A better approach for both the City and the Forest Service would be just the opposite: look for opportunities to involve Portlanders in their Bull Run watershed, including trails like the route to Hiyu Mountain that could give a rare look at the source of our drinking water. Which brings us to…

A New Vision for Hiyu Mountain?

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The popular reproduction lookout tower at the Tillamook Forest Center (Portland Tribune)

We already have a model for honoring Hiyu Mountain’s history at the Tillamook Forest Center, in Oregon’s Coast Range. This relatively new interpretive site is occasionally mocked for its prominent forest lookout tower without a view, but the purpose of the lookout is to educate visitors, not spot fires. Each year, thousands of visitors get a glimpse of how these lookouts came to be, and why they have largely disappeared from the landscape.

A similar project could work at Hiyu Mountain, though a restored lookout tower there could be for the dual purpose of educating visitors on both the history of forest lookouts and the story of the Bull Run Reserve, with birds-eye view of Bull Run Lake from the tower. A restored Hiyu Mountain tower could also provide a more aesthetic alternative for mounting Forest Service communications equipment now installed on top of the mountain.

The concept below would reopen the road to the summit of Hiyu Mountain to the public, with a restored lookout tower as the main attraction. Visitors would have stunning views of Mount Hood and into Bull Run Lake. The old lookout trail from Lolo Pass would also be reopened, providing a way for more active visitors to explore the area and visit the restored lookout tower.

Hiyu21ConceptMapSmall

(Click here for a larger map)

This concept would not put anyone in contact with Bull Run Lake or any of Portland’s Bull Run water, though it would provide a terrific view of the source of our drinking water. It would also pull back the shroud of secrecy around our watershed that allowed hundreds of acres of irreplaceable Bull Run old growth to forest be quietly logged just a few decades ago – the very sort of activity the public should know about when it’s happening on our public lands.

Another feature in this concept is an accessible trail (see map, below) to viewpoints of Bull Run Lake and a pair of scenic ponds that somehow survived the massive Forest Service clearcutting campaign on Hiyu Mountain’s crest.

The idea is to provide much-needed trail experiences for people with limited mobility or who use mobility devices, such as canes, walkers or wheelchairs. Trails with this focus are in short supply and demand for accessible trails is growing rapidly as our region grows. Why build it here? Because everyone should be able to see and learn about their water source, regardless of their mobility.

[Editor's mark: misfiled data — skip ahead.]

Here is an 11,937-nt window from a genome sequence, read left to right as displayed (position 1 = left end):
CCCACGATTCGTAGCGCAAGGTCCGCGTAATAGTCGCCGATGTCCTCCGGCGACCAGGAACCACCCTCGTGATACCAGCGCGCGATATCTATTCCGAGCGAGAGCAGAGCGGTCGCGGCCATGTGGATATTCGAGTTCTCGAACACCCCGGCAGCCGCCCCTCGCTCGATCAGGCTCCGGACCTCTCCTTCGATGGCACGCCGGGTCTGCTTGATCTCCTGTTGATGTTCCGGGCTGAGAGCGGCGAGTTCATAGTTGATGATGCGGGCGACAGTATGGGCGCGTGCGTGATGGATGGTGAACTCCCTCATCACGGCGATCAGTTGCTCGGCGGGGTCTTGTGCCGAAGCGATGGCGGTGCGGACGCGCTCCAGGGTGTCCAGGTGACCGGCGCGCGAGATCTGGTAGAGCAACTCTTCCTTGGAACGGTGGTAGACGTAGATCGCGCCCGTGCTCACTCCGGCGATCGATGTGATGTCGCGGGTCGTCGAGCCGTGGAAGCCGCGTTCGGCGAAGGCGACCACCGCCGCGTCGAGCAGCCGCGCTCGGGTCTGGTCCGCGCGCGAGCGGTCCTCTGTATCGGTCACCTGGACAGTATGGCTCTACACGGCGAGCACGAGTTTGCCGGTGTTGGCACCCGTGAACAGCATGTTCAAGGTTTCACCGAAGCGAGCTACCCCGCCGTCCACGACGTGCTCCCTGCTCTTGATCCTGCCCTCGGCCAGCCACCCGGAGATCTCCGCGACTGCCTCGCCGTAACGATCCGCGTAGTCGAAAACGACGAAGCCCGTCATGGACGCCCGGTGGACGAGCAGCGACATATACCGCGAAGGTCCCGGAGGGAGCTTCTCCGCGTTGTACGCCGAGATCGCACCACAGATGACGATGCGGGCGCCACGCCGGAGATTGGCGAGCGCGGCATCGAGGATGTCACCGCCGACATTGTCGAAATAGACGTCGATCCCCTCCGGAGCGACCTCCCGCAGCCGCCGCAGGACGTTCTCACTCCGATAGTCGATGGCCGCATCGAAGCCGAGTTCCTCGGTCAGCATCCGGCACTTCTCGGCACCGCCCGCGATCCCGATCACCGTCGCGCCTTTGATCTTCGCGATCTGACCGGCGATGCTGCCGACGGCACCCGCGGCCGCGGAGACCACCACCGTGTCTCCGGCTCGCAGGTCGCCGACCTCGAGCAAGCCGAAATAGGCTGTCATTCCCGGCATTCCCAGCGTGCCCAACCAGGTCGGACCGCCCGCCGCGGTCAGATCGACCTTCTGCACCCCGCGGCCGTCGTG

Hiyu22AllAccessTrailMapSmall

(Click here for a larger map)

These recreational and interpretive features would also allow Hiyu Mountain to begin recovering from a half-century of abuse and shift toward a recreation and interpretive focus in the future. While logged areas are gradually recovering, the area will need attention for decades to ensure that mature stands of Noble fir once again tower along Hiyu Mountain’s slopes.

What would it take..?

What would it take to achieve this vision? The Hiyu Mountain lookout trail is in fairly good shape, and could be restored by volunteers in a single season if the entry ban were lifted. The concept for an accessible loop could be funded with grants that specifically target accessible trails if the Forest Service were to pursue it. And forest lookout organizations already maintain several historic lookouts in Oregon, so they could be a resource for recreating and maintaining a lookout at Hiyu Mountain.

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Welcome to your Bull Run watershed… (Wikimedia)

Most of the infrastructure is already in place, and just waiting for a better management vision for Hiyu Mountain. I’ve described one here, and there are surely others that could provide both public access and restoration.

But only the U.S. Forest Service and City of Portland Water Bureau can move us away from the antiquated entry ban at Bull Run. Hiyu Mountain would be the perfect place to start!

 

 

 

Proposal: Mark O. Hatfield Memorial Trail

June 20, 2010

Senator Mark O. Hatfield campaigning in 1967

One of the legacies of former Oregon Senator Mark O. Hatfield was expansion of the state’s wilderness system in 1978 and 1984, the largest expansion before or since that time. Though Hatfield was harshly criticized by conservationists for also sponsoring pro-logging legislation that led to the destruction of ancient forests, his role in creating new wilderness in Oregon remains a singular achievement that no other senator has yet matched.

To honor the senator, Congress renamed one of these new wilderness areas, the former Columbia Wilderness, as the Mark O. Hatfield Wilderness in 1996. This recognition marked the senator’s retirement from Congress after nearly a half century of public service that included serving as an Oregon legislator, Oregon’s Secretary of State, then Governor, before finally being elected to the U.S. Senate in 1967, where he served for 30 years

Senator Hatfield with wife Antoinette in 2008 (Willamette University)